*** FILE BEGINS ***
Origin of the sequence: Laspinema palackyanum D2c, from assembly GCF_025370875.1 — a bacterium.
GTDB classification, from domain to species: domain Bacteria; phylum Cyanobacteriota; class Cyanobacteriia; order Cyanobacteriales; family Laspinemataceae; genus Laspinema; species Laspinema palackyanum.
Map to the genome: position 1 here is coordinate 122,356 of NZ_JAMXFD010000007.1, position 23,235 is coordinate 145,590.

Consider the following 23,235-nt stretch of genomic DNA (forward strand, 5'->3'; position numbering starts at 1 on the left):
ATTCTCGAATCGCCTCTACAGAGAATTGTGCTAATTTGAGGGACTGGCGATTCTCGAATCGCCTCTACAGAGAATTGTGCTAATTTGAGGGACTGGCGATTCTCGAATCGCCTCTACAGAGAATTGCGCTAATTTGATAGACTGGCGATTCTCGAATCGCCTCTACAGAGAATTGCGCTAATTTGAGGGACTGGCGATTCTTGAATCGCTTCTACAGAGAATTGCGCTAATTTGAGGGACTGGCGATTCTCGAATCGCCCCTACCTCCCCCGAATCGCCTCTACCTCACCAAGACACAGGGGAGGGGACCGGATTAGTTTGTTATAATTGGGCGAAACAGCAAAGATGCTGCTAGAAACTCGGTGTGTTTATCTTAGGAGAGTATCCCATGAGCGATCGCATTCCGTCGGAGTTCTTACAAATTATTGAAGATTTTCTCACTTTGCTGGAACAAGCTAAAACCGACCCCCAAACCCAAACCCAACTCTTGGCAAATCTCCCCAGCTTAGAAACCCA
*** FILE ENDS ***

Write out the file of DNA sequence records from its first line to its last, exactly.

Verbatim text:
Origin of the sequence: Laspinema palackyanum D2c, from assembly GCF_025370875.1 — a bacterium.
GTDB classification, from domain to species: domain Bacteria; phylum Cyanobacteriota; class Cyanobacteriia; order Cyanobacteriales; family Laspinemataceae; genus Laspinema; species Laspinema palackyanum.
Map to the genome: position 1 here is coordinate 122,356 of NZ_JAMXFD010000007.1, position 23,235 is coordinate 145,590.

Consider the following 23,235-nt stretch of genomic DNA (forward strand, 5'->3'; position numbering starts at 1 on the left):
ATTCTCGAATCGCCTCTACAGAGAATTGTGCTAATTTGAGGGACTGGCGATTCTCGAATCGCCTCTACAGAGAATTGTGCTAATTTGAGGGACTGGCGATTCTCGAATCGCCTCTACAGAGAATTGCGCTAATTTGATAGACTGGCGATTCTCGAATCGCCTCTACAGAGAATTGCGCTAATTTGAGGGACTGGCGATTCTTGAATCGCTTCTACAGAGAATTGCGCTAATTTGAGGGACTGGCGATTCTCGAATCGCCCCTACCTCCCCCGAATCGCCTCTACCTCACCAAGACACAGGGGAGGGGACCGGATTAGTTTGTTATAATTGGGCGAAACAGCAAAGATGCTGCTAGAAACTCGGTGTGTTTATCTTAGGAGAGTATCCCATGAGCGATCGCATTCCGTCGGAGTTCTTACAAATTATTGAAGATTTTCTCACTTTGCTGGAACAAGCTAAAACCGACCCCCAAACCCAAACCCAACTCTTGGCAAATCTCCCCAGCTTAGAAACCCA